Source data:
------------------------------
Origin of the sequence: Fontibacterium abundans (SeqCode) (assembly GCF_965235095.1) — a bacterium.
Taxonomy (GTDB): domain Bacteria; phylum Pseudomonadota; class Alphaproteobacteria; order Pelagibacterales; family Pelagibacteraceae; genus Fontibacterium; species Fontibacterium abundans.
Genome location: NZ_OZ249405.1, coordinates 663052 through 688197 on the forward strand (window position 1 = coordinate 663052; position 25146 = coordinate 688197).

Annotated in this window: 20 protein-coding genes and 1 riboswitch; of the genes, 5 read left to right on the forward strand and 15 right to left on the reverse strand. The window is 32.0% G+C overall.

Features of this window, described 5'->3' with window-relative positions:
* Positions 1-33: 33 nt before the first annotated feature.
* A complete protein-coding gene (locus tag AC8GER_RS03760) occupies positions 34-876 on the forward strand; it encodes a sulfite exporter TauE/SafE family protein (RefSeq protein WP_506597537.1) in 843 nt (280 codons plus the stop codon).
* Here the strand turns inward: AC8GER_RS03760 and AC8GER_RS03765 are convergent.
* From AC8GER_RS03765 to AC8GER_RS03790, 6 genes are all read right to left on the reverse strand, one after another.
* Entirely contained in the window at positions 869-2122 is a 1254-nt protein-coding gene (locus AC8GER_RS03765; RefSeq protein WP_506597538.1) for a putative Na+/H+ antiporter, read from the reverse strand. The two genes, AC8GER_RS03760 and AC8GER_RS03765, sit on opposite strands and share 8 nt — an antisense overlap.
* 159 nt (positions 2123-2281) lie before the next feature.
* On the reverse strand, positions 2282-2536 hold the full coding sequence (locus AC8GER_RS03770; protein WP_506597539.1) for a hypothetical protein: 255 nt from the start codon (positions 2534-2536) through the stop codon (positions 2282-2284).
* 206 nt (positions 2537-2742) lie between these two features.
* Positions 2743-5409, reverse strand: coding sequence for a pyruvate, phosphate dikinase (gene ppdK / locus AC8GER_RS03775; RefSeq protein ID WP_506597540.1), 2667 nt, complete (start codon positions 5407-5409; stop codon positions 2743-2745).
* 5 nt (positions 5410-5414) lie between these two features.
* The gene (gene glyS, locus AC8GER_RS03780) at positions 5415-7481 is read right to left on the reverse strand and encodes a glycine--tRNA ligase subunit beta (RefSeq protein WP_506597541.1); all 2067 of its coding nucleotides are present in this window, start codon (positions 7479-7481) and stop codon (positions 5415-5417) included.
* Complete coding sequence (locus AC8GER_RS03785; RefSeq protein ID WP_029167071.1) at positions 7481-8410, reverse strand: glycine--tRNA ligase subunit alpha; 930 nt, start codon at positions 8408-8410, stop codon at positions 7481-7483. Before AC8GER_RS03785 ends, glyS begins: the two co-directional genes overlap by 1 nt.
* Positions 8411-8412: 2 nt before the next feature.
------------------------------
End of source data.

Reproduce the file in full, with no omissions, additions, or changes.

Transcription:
Origin of the sequence: Fontibacterium abundans (SeqCode) (assembly GCF_965235095.1) — a bacterium.
Taxonomy (GTDB): domain Bacteria; phylum Pseudomonadota; class Alphaproteobacteria; order Pelagibacterales; family Pelagibacteraceae; genus Fontibacterium; species Fontibacterium abundans.
Genome location: NZ_OZ249405.1, coordinates 663052 through 688197 on the forward strand (window position 1 = coordinate 663052; position 25146 = coordinate 688197).

Annotated in this window: 20 protein-coding genes and 1 riboswitch; of the genes, 5 read left to right on the forward strand and 15 right to left on the reverse strand. The window is 32.0% G+C overall.

Features of this window, described 5'->3' with window-relative positions:
* Positions 1-33: 33 nt before the first annotated feature.
* A complete protein-coding gene (locus tag AC8GER_RS03760) occupies positions 34-876 on the forward strand; it encodes a sulfite exporter TauE/SafE family protein (RefSeq protein WP_506597537.1) in 843 nt (280 codons plus the stop codon).
* Here the strand turns inward: AC8GER_RS03760 and AC8GER_RS03765 are convergent.
* From AC8GER_RS03765 to AC8GER_RS03790, 6 genes are all read right to left on the reverse strand, one after another.
* Entirely contained in the window at positions 869-2122 is a 1254-nt protein-coding gene (locus AC8GER_RS03765; RefSeq protein WP_506597538.1) for a putative Na+/H+ antiporter, read from the reverse strand. The two genes, AC8GER_RS03760 and AC8GER_RS03765, sit on opposite strands and share 8 nt — an antisense overlap.
* 159 nt (positions 2123-2281) lie before the next feature.
* On the reverse strand, positions 2282-2536 hold the full coding sequence (locus AC8GER_RS03770; protein WP_506597539.1) for a hypothetical protein: 255 nt from the start codon (positions 2534-2536) through the stop codon (positions 2282-2284).
* 206 nt (positions 2537-2742) lie between these two features.
* Positions 2743-5409, reverse strand: coding sequence for a pyruvate, phosphate dikinase (gene ppdK / locus AC8GER_RS03775; RefSeq protein ID WP_506597540.1), 2667 nt, complete (start codon positions 5407-5409; stop codon positions 2743-2745).
* 5 nt (positions 5410-5414) lie between these two features.
* The gene (gene glyS, locus AC8GER_RS03780) at positions 5415-7481 is read right to left on the reverse strand and encodes a glycine--tRNA ligase subunit beta (RefSeq protein WP_506597541.1); all 2067 of its coding nucleotides are present in this window, start codon (positions 7479-7481) and stop codon (positions 5415-5417) included.
* Complete coding sequence (locus AC8GER_RS03785; RefSeq protein ID WP_029167071.1) at positions 7481-8410, reverse strand: glycine--tRNA ligase subunit alpha; 930 nt, start codon at positions 8408-8410, stop codon at positions 7481-7483. Before AC8GER_RS03785 ends, glyS begins: the two co-directional genes overlap by 1 nt.
* Positions 8411-8412: 2 nt before the next feature.